If you add the metadata_storage_path as a column in Table Storage, you know exactly which blob the metadata in the other columns belongs to, so you can use any PartitionKey and RowKey value in the table. For example, you could use the blob container name as the PartitionKey and the Base64-encoded full URL of the blob as the RowKey, ensuring that there are no invalid characters in these keys either.

You can then use a field mapping in the table indexer to map the metadata_storage_path column (or another column) in Table Storage to the metadata_storage_path document key field in the search index. If you apply the base64Encode function on the field mapping, you end up with the same document key (aHR0cHM6...mUucGRm0 in the earlier example), and the metadata from Table Storage is added to the same document that was extracted from Blob Storage.


The table indexer documentation states that you shouldn't define a field mapping to an alternative unique string field in your table. That's because the indexer concatenates the PartitionKey and RowKey as the document key, by default. Because you're already relying on the document key as configured by the blob indexer (which is the Base64-encoded full URL of the blob), creating a field mapping to ensure that both indexers refer to the same document in the search index is appropriate and supported for this scenario.

Alternatively, you can map the RowKey (which is set to the Base64-encoded full URL of the blob) to the metadata_storage_path document key directly, without storing it separately and Base64-encoding it as part of the field mapping. However, keeping the unencoded URL in a separate column clarifies which blob it refers to and allows you to choose any partition and row keys without affecting the search indexer.

Potential use cases

This scenario applies to applications that require the ability to search for documents based on their content and additional metadata.


These considerations implement the pillars of the Azure Well-Architected Framework, which is a set of guiding tenets that you can use to improve the quality of a workload. For more information, see Microsoft Azure Well-Architected Framework.


Reliability ensures that your application can meet the commitments you make to your customers. For more information, see Overview of the reliability pillar.

Azure AI Search provides a high service-level agreement (SLA) for reads (querying) if you have at least two replicas. It provides a high SLA for updates (updating the search indexes) if you have at least three replicas. You should therefore provision at least two replicas if you want your users to be able to search reliably, and three if actual changes to the index also need to be high availability operations.

Azure Storage always stores multiple copies of your data to help protect it against planned and unplanned events. Azure Storage provides additional redundancy options for replicating data across regions. These safeguards apply to data in blob and table storage.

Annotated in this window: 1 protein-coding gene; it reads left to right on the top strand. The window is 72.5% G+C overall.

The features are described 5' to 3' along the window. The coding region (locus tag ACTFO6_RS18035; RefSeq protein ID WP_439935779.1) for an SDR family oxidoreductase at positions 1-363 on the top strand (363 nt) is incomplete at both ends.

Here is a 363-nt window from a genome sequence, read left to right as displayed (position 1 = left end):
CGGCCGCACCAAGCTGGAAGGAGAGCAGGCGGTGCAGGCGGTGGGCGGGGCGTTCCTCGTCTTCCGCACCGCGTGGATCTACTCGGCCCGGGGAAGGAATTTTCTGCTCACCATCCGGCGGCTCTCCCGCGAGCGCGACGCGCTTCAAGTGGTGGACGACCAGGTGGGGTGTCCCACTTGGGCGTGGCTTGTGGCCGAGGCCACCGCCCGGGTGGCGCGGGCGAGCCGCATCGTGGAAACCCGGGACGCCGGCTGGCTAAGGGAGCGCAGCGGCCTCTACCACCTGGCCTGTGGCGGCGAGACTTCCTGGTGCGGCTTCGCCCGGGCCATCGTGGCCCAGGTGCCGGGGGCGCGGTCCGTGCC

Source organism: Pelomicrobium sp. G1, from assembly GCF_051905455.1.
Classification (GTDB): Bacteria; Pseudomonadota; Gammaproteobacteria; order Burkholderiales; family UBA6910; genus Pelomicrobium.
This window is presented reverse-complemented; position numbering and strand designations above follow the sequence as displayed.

Security provides assurances against deliberate attacks and the abuse of your valuable data and systems. For more information, see Overview of the security pillar.

Azure AI Search provides robust security controls that help you implement network security, authentication and authorization, data residency and protection, and administrative controls that help you maintain security, privacy, and compliance.

Whenever possible, use Microsoft Entra authentication to provide access to the search service itself, and connect your search service to other Azure resources (like blob and table storage in this scenario) by using a managed identity.

You can connect from the search service to the storage account by using a private endpoint. When you use a private endpoint, the indexers can use a private connection without requiring the blob and table storage to be accessible publicly.

Cost optimization

Cost optimization is about reducing unnecessary expenses and improving operational efficiencies. For more information, see Overview of the cost optimization pillar.

For information about the costs of running this scenario, see this preconfigured estimate in the Azure pricing calculator. All the services described here are configured in this estimate. The estimate is for a workload that has a total document size of 20 GB in Blob Storage and 1 GB of metadata in Table Storage. Two search units are used to satisfy the SLA for read purposes, as described in the Reliability section of this article. To see how the pricing would change for your particular use case, change the appropriate variables to match your expected usage.

If you review the estimate, you can see that the cost of blob and table storage is relatively low. Most of the cost is incurred by Azure AI Search, because it performs the actual indexing and compute for running search queries.

Deploy this scenario

To deploy this example workload, see Indexing file contents and metadata in Azure AI Search. You can use this sample to:

  • Create the required Azure services.
  • Upload a few sample documents to Blob Storage.
  • Populate the author metadata value on the blob.
  • Store the document type and business impact metadata values in Table Storage.
  • Create the indexers that maintain the search index.


This article is maintained by Microsoft. It was originally written by the following contributors.